On Sunday evening we didn’t moor up until 9.30 and knew it was likely to be quite a dark spot so I would have to move on the next day. As usual we needed to be close to a road bridge with handy parking for Karen.
|Sunday night’s mooring below Welsh Road lock and bridge|
It looked like rain all day on Monday so Buddy and I moved the boat as soon as we completed our morning chores – it didn’t seem worth waiting to see if the rain was going to stop.
Locking up on my own is slightly tricky with Buddy as I don’t want to leave him on his own on the boat and I can’t trust him not to chase anything if I leave him lockside when I’m on the boat. Most of the locks on the Grand Union have steps either side at the bottom which is helpful for single-handers. Once the bottom gates are open the boat can be taken in and as you pass the steps it’s a simple matter of grabbing a centre line, jumping off, climbing the steps and guiding the boat into the lock with the rope. Fortunately Buddy is more agile than me and so I know he will always follow me when I jump off.
|Handy steps either side at the bottom of Grand Union locks|
Once we have filled the lock and opened the top gates we can take the boat out and stop it with the stern just outside the lock. This means I can get off to shut the gates and Buddy and I can easily step back on.
Each time we come through this lock we chuckle at the lock cottage – it is called Welsh Road Lock Cottage – with several extensions, especially at the back, it can no longer really be called a cottage. Nice place to live though as there are no other houses around.
|The owners have planted up flower boxes on the side of the lock (which is not their land) so it makes it even more homely and welcoming|
We moored up just above the lock on a nice wide bit of water and close to the road bridge so it wouldn’t be difficult for Karen to find us when she returned home from work. As it is only a country road there is no noise during the evening and nightime other than the soothing sound of water flowing through the lock overspill. As I have mentioned previously, the broad locks on this section of the Grand Union canal were added soon after the canal was opened because the single width locks were bottlenecks. The old locks are still in place and are used as overspill weirs which avoided the need to build weirs specific for the purpose.
|A much nicer location than the dreary mooring below the lock the previous evening|
By the end of the day two other boats had moored up with us but I knew they would only stay overnight as they were both hire boats. They will be on holiday and keen to move on first thing in the morning whatever the weather.
|A couple of hire boats moored up with us for the evening. The old single width lock is on the left - it has a concrete slab across it but water can still run underneath and out the other end when the pound is too high|
Sure enough, by ten in the morning we were on our own again.
|On our own again - is that blue sky up there?|
Mooring by a lock entrance means you see some sights during the day. I really enjoy watching how different people tackle the locking operation. Traditionally, the person steering and therefore in charge of a boat is the skipper and it’s quite right that someone needs to be in charge to avoid mishaps etc. But some couples take it really seriously; it’s nearly always the case that the man steers and the woman does the locks (that’s the way we usually do it as well) so the man is the skipper. Some of them are really over the top shouting all sorts of instructions to their partner; most of which are unnecessary and just for show because they know how each other works and are just performing the same old operation.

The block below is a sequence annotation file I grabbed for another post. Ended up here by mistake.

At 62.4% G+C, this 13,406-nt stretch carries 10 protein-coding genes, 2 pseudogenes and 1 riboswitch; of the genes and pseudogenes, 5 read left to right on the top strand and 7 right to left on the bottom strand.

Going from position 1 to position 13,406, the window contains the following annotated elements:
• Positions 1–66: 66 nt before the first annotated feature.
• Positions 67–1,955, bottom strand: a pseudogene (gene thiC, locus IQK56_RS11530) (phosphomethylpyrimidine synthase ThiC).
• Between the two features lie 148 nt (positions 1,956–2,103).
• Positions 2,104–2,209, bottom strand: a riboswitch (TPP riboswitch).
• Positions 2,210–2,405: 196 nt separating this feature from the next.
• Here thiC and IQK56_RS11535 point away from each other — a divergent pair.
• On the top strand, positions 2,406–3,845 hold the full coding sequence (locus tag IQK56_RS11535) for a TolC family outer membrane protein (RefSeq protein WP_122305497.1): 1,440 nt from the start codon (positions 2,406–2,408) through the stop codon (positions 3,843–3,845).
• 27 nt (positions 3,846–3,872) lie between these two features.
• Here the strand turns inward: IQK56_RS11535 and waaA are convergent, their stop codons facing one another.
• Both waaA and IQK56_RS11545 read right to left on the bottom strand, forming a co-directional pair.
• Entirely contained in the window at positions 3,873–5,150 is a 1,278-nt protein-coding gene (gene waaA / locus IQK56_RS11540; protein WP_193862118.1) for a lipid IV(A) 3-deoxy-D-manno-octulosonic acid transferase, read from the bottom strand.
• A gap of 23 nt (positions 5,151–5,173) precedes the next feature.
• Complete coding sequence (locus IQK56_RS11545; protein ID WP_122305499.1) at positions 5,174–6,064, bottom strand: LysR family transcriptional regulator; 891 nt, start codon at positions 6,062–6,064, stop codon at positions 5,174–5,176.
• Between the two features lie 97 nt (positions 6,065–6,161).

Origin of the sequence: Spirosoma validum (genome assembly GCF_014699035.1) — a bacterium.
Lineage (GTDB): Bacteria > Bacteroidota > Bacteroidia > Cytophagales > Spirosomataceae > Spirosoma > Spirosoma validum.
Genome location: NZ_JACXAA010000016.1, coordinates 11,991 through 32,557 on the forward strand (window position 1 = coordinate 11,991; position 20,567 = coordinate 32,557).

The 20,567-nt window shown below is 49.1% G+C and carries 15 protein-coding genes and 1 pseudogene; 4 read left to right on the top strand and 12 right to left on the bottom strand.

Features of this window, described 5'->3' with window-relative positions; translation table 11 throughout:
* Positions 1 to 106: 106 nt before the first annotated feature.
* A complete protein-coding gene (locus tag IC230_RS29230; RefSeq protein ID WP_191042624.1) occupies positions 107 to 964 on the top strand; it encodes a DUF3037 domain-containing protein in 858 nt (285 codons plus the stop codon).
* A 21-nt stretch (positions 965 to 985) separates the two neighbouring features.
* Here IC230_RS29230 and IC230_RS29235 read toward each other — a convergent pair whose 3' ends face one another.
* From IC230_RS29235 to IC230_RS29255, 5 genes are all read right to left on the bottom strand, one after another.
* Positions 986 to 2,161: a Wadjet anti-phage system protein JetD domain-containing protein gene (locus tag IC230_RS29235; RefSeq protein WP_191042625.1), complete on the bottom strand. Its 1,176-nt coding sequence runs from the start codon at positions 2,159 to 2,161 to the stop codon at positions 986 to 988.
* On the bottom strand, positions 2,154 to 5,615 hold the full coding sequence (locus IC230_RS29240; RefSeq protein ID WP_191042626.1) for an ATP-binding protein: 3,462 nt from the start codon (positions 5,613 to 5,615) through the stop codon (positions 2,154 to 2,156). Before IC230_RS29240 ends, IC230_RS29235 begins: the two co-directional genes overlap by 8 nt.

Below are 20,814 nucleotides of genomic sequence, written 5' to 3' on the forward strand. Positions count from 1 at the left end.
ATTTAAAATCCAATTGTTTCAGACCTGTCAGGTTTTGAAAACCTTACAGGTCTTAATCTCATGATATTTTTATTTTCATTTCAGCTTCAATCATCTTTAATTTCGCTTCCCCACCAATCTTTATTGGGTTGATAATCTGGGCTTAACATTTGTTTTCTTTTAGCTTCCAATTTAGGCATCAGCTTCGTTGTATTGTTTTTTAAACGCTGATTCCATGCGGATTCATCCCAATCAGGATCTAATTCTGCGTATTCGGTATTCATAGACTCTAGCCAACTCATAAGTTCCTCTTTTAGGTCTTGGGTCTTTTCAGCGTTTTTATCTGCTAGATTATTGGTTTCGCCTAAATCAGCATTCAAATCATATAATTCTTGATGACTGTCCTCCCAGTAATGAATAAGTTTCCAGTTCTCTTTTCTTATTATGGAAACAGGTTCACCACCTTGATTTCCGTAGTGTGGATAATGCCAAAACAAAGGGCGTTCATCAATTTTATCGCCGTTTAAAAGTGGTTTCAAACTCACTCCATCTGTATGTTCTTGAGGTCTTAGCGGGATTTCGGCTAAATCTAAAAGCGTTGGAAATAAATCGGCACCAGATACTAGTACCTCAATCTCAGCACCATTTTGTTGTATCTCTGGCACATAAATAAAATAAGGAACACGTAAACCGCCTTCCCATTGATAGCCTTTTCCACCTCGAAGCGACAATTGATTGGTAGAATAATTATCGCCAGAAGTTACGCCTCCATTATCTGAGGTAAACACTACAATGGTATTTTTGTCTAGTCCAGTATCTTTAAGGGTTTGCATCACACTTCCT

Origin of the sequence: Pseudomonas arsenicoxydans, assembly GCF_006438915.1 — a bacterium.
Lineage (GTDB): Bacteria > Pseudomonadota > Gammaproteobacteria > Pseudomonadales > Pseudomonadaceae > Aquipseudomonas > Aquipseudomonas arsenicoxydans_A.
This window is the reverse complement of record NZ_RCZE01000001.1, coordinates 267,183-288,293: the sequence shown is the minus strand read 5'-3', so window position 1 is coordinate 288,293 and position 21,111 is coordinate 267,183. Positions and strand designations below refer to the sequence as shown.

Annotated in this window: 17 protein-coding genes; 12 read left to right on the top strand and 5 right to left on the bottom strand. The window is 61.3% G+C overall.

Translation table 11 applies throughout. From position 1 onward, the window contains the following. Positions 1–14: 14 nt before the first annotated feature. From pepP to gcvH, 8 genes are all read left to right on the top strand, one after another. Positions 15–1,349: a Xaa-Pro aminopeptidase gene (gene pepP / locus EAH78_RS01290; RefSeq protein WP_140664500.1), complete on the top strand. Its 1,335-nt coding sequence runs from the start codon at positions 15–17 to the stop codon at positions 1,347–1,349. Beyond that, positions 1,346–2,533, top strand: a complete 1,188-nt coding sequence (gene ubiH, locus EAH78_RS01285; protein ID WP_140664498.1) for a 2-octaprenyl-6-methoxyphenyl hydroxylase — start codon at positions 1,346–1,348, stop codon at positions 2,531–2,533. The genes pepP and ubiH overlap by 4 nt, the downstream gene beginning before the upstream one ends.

When we came down this way about six weeks ago we saw a pair of Canada Geese with six young that had just hatched. The three goslings that have survived so far are quite large now but their parents are incredibly protective and won't let them near any boats.
Thinking about birds we haven't seen any kingfishers along this stretch of the Grand Union. In most other parts of the country we probably see at least one most days but for some reason there are none to be seen around here. Likewise there are very few heron - usually another common bird on the canal system.
The rain was due to hold off on Tuesday until later in the morning so Buddy and I cycled up to Stockton cutting to look around the nature reserve. When we arrived there were about a dozen people working there, clearing shrub and planting seedlings. They were from Warwickshire Butterfly Conservation and it was good to meet up with them as I have been exchanging emails with some of them on our sightings this year.
After lunch (yes, it had started raining again) we went to explore one of my favourite things – an unclassified country road.
|This picture shows how wet and dull it was|
Even though it is an unclassified road it has a weight warning sign where it crosses the canal. In most places it would be impossible to get through with an ordinary car as it was so rutted.
|The road is really only suitable for proper 4x4s, like our old Defender, but the sign has a picture of a large van on it|
We had had a lot of thunder during the day but clearly not as much rain as had fallen in Birmingham judging by the pictures on the local BBC website I looked at in the evening.
Rain is forecast for the rest of the week and as we are rather behind on the washing I decided to get some of it done on Wednesday morning. There was no chance of it drying on our rotary line on the tiller so I lit the stove to get things dry. In fact it wasn’t particularly warm anyway so, truth be known, it was quite welcome to have a stove on. Whilst the rain wasn’t falling too heavily I did keep all the boat doors and hatches open to stop it getting too stuffy with washing drying inside.